What happens at the end of The Giver?

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The author doesn't tell us what the real ending of the story is.  It is possible that when Lowry wrote The Giver, she had a sequel in mind.  Leaving the ending of this book ambiguous would encourage readers to purchase the sequel.  You can read Gathering Blue and Messenger, which were written as companion books to The Giver and will give you more information.

Going on just what the book says, there are two conclusions you could reach.

First, Jonas and Gabriel die.  The book makes it clear that they are slowly freezing to death.  They are weak, hungry and tired.  The book also says that Jonas uses his last little bit of strength to find the sled waiting for him at the top of the hill.  They sled down the hill to "Elsewhere", perhaps an afterlife of some kind that follows death.  This could be why Jonas heard music as he slowly slipped down the hill.  In addition, the Giver was transmitting memories to Jonas before he died, giving the idea that if the Giver died before they were transmitted, they would be lost forever or else freed and allowed to enter the minds of the people.  Jonas, now, being the new keeper of the memories, would release those memories when he died.  This could be why he also heard singing behind him - as he slipped away, his friends and family received the memories he had carried and were freed from the austere existence they had experienced.

Second, Jonas and Gabriel find "Elsewhere", an unexplained real and literal place.  This is supported by the fact that there is a sled waiting for them, apparently placed there by people who are hoping he will find it and use it.  It would only stand to reason that if they placed it there for Jonas, they would be waiting for him at the bottom of the hill.  This is confirmed near the end of the chapter when it says that he knew they were waiting for him and the baby.  The book also supports this idea because he heard music and saw lights and warmth coming from Elsewhere, indicating that there is life and emotion there.  There is also the possibility that his leaving freed the residents of his home town and enabled them to have memory, which is why he heard them singing behind him.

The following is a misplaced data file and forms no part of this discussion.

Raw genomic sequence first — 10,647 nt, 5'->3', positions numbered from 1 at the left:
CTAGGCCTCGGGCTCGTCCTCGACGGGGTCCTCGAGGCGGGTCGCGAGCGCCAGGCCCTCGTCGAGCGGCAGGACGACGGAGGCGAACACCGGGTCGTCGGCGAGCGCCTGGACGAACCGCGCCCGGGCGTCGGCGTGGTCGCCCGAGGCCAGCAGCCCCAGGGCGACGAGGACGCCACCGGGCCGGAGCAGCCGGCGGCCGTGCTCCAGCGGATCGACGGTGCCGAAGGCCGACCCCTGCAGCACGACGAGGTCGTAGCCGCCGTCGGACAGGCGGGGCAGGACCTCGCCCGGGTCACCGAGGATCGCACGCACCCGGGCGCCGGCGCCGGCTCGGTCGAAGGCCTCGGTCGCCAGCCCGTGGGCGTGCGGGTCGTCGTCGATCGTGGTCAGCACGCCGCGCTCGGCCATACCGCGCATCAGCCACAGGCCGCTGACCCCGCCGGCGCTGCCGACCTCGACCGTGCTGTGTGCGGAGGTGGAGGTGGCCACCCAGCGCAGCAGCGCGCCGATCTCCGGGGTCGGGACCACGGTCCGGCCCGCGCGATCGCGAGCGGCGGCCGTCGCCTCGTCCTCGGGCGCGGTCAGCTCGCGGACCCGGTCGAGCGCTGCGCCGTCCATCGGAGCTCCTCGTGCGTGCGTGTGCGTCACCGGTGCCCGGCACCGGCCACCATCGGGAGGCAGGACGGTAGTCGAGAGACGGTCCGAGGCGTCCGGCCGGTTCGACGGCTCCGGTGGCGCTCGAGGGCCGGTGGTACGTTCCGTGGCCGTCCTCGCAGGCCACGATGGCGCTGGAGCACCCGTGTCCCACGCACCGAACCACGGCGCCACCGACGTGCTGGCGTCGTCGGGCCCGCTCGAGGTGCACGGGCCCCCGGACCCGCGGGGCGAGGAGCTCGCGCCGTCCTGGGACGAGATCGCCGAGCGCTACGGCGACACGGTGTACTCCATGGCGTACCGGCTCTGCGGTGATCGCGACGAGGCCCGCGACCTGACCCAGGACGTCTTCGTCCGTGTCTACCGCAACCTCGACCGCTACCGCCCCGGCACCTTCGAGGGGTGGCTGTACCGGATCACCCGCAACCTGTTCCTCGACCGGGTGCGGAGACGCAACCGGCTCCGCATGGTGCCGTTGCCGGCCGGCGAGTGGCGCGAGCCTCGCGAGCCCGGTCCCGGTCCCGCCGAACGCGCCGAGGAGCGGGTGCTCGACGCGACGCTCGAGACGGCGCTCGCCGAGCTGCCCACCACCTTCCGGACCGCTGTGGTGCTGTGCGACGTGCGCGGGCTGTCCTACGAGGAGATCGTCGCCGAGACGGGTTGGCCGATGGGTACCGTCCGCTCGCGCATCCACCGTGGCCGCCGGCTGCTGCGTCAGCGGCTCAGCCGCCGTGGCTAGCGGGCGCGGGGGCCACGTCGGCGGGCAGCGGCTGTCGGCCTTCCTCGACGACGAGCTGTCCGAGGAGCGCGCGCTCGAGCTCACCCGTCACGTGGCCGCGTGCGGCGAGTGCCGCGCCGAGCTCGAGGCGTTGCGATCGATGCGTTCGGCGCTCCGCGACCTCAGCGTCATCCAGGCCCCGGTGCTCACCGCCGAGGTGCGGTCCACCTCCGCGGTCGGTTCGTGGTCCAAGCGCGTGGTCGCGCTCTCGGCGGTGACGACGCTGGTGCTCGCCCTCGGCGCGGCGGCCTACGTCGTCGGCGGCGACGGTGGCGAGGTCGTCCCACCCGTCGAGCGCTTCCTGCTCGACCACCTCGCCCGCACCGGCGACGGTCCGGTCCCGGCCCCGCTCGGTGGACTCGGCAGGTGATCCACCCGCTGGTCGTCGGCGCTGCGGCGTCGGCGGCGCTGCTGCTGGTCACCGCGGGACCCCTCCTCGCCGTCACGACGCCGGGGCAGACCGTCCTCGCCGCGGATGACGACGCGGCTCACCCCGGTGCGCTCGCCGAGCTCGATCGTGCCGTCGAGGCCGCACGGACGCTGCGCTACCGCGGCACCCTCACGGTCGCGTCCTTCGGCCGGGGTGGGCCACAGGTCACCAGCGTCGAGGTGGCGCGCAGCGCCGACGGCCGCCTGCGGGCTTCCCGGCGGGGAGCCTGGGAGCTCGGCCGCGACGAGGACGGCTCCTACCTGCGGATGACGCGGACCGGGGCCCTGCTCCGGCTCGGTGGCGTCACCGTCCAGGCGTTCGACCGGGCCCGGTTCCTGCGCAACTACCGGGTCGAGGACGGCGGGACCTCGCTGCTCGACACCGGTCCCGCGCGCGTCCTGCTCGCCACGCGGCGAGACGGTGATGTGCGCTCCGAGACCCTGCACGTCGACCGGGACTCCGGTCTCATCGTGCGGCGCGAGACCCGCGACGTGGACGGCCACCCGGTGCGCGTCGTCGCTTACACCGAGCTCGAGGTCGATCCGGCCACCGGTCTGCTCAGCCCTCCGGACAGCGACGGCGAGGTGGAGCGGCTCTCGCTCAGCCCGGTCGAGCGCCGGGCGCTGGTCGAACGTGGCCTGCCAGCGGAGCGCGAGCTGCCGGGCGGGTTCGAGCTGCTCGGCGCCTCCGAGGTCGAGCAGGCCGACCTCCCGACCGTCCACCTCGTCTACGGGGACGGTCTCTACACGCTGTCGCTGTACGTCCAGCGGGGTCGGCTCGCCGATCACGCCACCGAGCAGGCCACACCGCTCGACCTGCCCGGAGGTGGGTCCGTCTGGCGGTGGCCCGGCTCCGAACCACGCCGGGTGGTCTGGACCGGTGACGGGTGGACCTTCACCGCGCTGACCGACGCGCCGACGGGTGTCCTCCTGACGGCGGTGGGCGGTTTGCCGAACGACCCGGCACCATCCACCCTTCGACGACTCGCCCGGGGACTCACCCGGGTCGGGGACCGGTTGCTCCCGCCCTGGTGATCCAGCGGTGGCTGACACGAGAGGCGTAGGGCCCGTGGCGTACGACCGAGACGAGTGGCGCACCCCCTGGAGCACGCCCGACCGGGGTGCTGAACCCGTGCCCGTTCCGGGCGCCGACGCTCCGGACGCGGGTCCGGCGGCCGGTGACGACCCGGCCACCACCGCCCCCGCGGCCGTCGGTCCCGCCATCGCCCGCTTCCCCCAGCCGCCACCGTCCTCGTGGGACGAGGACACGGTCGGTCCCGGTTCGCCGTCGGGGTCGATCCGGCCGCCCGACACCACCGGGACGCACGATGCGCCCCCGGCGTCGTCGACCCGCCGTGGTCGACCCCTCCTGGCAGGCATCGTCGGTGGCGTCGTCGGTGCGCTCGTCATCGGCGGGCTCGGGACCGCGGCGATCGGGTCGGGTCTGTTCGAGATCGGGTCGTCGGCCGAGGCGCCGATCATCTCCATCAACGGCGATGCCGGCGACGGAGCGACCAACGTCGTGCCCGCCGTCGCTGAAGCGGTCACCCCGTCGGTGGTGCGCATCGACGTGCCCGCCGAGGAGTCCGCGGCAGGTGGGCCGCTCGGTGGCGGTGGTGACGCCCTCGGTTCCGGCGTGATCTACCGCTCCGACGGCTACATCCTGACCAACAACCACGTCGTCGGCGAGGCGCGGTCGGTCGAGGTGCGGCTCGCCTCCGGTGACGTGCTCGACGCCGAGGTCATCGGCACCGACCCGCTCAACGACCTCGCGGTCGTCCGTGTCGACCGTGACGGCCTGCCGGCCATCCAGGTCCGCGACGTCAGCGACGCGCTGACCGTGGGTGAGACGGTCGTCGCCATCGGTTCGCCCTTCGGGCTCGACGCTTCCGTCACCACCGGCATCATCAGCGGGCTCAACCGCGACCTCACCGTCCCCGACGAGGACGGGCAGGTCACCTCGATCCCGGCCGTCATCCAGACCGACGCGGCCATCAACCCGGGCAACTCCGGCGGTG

I would suggest that the author wanted you to come to your own conclusions, so she intentionally left it very ambiguous.  Reading the two companion books mentioned above would help if you simply can't stand ambiguous endings (like me!).  

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If you just go by the information provided in The Giver, there is a lot of ambiguity.

As he approached the summit of the hill at last, something began to
happen. He was not warmer; if anything, he felt more numb and more cold. He was not less exhausted; on the contrary, his steps were leaden, and he could barely move his freezing, tired legs. But he began, suddenly, to feel happy. He began to recall happy times. He remembered his parents and his sister. He remembered his friends, Asher and Fiona. He remembered The Giver.

By the end of the book, Jonas and Gabriel are not in a good place. They're starving, and all the time spent walking in bad, ever-worsening weather has left them in great danger of freezing to death. The above quote is a bit strange, then, in the way it sums up how awful Jonas' physical condition is, yet follows it up with how Jonas suddenly begins to feel happy for no reason and thinks about happy times and good people. You could either interpret this as being Jonas' last effort to push himself forward, his mind casting about for anything that will give him the strength to journey on. However, you could also easily see this as the point at which Jonas loses his grip on reality as his body begins to shut down for good. As he dies, his mind latches on to the things in life he loved most. Whichever way you choose to see it, the text doesn't give any confirmation as to which one is the right interpretation.

Using his final strength, and a special knowledge that was deep inside him, Jonas found the sled that was waiting for them at the top of the hill. Numbly his hands fumbled for the rope. He settled himself on the sled and hugged Gabe close. The hill was steep but the snow was powdery and soft, and he knew that this time there would be no ice, no fall, no pain. Inside his freezing body, his heart surged with hope.